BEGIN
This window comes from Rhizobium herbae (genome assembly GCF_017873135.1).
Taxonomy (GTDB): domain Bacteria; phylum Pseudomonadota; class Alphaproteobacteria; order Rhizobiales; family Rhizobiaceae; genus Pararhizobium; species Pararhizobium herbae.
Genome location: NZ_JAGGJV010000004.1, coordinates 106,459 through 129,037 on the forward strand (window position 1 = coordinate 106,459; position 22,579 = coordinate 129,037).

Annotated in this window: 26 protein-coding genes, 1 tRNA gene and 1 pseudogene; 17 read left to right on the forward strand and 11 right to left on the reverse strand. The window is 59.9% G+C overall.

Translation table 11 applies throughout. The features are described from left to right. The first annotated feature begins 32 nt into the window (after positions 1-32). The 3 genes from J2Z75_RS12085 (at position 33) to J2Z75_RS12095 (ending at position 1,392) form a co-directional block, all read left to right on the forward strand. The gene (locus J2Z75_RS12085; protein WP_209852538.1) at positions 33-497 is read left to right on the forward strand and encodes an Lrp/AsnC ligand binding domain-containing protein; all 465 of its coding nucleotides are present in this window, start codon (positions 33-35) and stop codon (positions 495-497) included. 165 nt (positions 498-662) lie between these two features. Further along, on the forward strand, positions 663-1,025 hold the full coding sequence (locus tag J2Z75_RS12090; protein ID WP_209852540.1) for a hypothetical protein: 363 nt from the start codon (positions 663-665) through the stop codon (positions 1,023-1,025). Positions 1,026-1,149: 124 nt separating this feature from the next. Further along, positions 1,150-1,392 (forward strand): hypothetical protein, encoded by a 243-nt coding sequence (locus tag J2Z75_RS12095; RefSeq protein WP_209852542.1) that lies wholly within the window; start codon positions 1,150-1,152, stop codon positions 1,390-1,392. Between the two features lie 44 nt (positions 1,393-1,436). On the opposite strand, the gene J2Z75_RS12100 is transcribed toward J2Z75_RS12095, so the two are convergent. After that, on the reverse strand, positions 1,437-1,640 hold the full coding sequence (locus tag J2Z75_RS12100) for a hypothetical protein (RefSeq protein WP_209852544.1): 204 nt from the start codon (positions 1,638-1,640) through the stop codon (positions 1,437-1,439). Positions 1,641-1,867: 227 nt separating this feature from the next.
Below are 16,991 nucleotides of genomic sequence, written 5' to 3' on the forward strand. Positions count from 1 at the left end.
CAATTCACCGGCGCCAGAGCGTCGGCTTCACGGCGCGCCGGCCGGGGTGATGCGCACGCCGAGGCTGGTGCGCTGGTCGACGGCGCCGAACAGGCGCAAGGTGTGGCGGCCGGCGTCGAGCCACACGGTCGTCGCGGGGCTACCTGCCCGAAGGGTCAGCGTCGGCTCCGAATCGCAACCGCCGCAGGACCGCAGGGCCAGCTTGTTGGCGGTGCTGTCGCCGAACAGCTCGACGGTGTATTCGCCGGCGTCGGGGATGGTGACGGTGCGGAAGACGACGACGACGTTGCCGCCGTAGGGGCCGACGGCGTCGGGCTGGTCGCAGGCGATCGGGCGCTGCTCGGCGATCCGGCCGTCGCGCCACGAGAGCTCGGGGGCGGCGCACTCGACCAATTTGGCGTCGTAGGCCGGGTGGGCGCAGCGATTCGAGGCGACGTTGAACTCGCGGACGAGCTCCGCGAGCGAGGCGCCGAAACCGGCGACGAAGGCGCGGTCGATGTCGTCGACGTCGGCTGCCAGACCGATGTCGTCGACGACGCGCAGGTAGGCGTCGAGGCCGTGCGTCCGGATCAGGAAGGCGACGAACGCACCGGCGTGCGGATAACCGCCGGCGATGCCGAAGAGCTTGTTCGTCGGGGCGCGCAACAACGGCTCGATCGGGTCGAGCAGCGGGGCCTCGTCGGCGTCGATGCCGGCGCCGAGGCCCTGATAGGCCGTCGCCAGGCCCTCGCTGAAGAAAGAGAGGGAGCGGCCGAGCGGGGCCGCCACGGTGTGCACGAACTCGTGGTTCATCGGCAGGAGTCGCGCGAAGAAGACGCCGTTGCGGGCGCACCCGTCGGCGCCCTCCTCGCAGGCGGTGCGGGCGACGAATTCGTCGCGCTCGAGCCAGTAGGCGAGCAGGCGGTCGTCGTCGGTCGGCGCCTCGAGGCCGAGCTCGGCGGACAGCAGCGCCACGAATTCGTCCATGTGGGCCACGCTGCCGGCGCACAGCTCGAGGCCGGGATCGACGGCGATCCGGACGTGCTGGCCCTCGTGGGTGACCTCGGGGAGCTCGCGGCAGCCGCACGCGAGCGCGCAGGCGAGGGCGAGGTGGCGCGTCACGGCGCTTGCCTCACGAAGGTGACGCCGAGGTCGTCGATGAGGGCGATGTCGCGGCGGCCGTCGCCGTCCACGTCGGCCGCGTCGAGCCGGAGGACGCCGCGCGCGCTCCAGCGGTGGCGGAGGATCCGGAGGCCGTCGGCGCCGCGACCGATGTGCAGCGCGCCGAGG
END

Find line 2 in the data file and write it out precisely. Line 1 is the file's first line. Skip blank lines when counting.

Taxonomy (GTDB): domain Bacteria; phylum Pseudomonadota; class Alphaproteobacteria; order Rhizobiales; family Rhizobiaceae; genus Pararhizobium; species Pararhizobium herbae.